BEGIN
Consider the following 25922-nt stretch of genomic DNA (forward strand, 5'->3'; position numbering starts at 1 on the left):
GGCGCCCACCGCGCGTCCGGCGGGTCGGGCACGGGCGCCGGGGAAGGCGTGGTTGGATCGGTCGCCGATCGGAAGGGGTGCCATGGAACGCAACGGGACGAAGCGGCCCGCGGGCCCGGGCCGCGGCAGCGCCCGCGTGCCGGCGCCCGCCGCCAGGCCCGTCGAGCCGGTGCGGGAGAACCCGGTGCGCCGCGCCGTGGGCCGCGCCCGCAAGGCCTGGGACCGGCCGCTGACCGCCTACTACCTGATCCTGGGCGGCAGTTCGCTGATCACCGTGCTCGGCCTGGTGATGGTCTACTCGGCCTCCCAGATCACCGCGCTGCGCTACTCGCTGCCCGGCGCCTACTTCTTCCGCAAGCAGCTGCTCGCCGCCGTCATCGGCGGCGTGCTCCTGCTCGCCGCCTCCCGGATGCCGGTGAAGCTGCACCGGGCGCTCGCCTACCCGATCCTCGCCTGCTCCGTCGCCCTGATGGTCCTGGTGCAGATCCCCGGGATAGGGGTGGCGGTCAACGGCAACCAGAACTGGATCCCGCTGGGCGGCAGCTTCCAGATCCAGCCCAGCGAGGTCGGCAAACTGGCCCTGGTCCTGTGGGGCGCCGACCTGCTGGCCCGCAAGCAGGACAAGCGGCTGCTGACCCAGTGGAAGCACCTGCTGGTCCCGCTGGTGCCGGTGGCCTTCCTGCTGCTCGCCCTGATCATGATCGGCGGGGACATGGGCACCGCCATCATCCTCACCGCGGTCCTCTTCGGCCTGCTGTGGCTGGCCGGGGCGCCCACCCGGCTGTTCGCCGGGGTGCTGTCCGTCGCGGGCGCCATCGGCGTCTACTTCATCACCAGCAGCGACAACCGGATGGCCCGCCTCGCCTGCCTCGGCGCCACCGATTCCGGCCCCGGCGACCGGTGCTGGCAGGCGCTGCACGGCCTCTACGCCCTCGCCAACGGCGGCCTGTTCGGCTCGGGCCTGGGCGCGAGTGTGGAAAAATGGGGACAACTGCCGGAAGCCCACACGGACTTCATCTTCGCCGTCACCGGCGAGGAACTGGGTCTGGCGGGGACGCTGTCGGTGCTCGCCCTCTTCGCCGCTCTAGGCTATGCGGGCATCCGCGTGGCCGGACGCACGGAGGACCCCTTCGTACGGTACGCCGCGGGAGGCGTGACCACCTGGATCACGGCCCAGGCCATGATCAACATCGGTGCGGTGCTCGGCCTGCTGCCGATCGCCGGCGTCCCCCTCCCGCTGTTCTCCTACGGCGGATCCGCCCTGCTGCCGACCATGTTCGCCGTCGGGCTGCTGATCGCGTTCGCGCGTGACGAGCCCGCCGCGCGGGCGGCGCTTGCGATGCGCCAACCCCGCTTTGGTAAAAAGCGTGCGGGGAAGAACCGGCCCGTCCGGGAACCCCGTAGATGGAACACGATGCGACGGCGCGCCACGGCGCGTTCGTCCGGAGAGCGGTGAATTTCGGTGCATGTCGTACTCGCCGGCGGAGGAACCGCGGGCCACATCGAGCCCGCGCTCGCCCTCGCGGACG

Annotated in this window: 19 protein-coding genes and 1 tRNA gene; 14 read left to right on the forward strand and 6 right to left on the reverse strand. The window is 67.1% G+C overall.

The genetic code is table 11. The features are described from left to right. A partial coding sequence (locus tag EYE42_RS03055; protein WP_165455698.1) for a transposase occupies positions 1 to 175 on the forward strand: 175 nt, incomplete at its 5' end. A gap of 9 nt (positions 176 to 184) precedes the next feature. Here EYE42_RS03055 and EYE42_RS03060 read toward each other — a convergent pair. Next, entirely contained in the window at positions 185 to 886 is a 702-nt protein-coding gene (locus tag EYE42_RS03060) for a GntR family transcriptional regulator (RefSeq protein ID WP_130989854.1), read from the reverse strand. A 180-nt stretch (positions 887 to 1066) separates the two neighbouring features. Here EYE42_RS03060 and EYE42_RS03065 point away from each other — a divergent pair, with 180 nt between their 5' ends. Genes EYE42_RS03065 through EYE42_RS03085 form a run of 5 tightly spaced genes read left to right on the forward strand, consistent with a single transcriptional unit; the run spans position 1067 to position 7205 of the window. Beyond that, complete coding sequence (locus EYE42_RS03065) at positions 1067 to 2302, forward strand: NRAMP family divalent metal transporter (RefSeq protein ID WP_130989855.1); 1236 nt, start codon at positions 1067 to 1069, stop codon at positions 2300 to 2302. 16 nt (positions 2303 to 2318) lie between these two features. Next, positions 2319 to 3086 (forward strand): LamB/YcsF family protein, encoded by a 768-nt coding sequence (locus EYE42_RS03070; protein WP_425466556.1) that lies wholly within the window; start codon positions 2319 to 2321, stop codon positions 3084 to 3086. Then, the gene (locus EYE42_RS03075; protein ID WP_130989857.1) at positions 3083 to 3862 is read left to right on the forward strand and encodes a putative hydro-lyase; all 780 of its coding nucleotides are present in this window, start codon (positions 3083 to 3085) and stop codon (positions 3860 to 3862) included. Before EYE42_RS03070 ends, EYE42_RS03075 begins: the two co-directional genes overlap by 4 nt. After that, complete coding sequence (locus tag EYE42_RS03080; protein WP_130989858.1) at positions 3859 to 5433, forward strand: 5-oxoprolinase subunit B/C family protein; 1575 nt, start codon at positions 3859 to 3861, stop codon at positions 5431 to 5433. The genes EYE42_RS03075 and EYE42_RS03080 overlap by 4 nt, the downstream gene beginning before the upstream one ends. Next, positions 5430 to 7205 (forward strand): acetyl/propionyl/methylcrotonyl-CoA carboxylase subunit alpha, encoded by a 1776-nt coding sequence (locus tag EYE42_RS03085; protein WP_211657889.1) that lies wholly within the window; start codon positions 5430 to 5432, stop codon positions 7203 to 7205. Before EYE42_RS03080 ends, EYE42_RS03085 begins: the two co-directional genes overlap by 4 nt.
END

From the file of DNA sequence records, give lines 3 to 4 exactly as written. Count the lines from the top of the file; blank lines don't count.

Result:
Annotated in this window: 19 protein-coding genes and 1 tRNA gene; 14 read left to right on the forward strand and 6 right to left on the reverse strand. The window is 67.1% G+C overall.

The genetic code is table 11. The features are described from left to right. A partial coding sequence (locus tag EYE42_RS03055; protein WP_165455698.1) for a transposase occupies positions 1 to 175 on the forward strand: 175 nt, incomplete at its 5' end. A gap of 9 nt (positions 176 to 184) precedes the next feature. Here EYE42_RS03055 and EYE42_RS03060 read toward each other — a convergent pair. Next, entirely contained in the window at positions 185 to 886 is a 702-nt protein-coding gene (locus tag EYE42_RS03060) for a GntR family transcriptional regulator (RefSeq protein ID WP_130989854.1), read from the reverse strand. A 180-nt stretch (positions 887 to 1066) separates the two neighbouring features. Here EYE42_RS03060 and EYE42_RS03065 point away from each other — a divergent pair, with 180 nt between their 5' ends. Genes EYE42_RS03065 through EYE42_RS03085 form a run of 5 tightly spaced genes read left to right on the forward strand, consistent with a single transcriptional unit; the run spans position 1067 to position 7205 of the window. Beyond that, complete coding sequence (locus EYE42_RS03065) at positions 1067 to 2302, forward strand: NRAMP family divalent metal transporter (RefSeq protein ID WP_130989855.1); 1236 nt, start codon at positions 1067 to 1069, stop codon at positions 2300 to 2302. 16 nt (positions 2303 to 2318) lie between these two features. Next, positions 2319 to 3086 (forward strand): LamB/YcsF family protein, encoded by a 768-nt coding sequence (locus EYE42_RS03070; protein WP_425466556.1) that lies wholly within the window; start codon positions 2319 to 2321, stop codon positions 3084 to 3086. Then, the gene (locus EYE42_RS03075; protein ID WP_130989857.1) at positions 3083 to 3862 is read left to right on the forward strand and encodes a putative hydro-lyase; all 780 of its coding nucleotides are present in this window, start codon (positions 3083 to 3085) and stop codon (positions 3860 to 3862) included. Before EYE42_RS03070 ends, EYE42_RS03075 begins: the two co-directional genes overlap by 4 nt. After that, complete coding sequence (locus tag EYE42_RS03080; protein WP_130989858.1) at positions 3859 to 5433, forward strand: 5-oxoprolinase subunit B/C family protein; 1575 nt, start codon at positions 3859 to 3861, stop codon at positions 5431 to 5433. The genes EYE42_RS03075 and EYE42_RS03080 overlap by 4 nt, the downstream gene beginning before the upstream one ends. Next, positions 5430 to 7205 (forward strand): acetyl/propionyl/methylcrotonyl-CoA carboxylase subunit alpha, encoded by a 1776-nt coding sequence (locus tag EYE42_RS03085; protein WP_211657889.1) that lies wholly within the window; start codon positions 5430 to 5432, stop codon positions 7203 to 7205. Before EYE42_RS03080 ends, EYE42_RS03085 begins: the two co-directional genes overlap by 4 nt.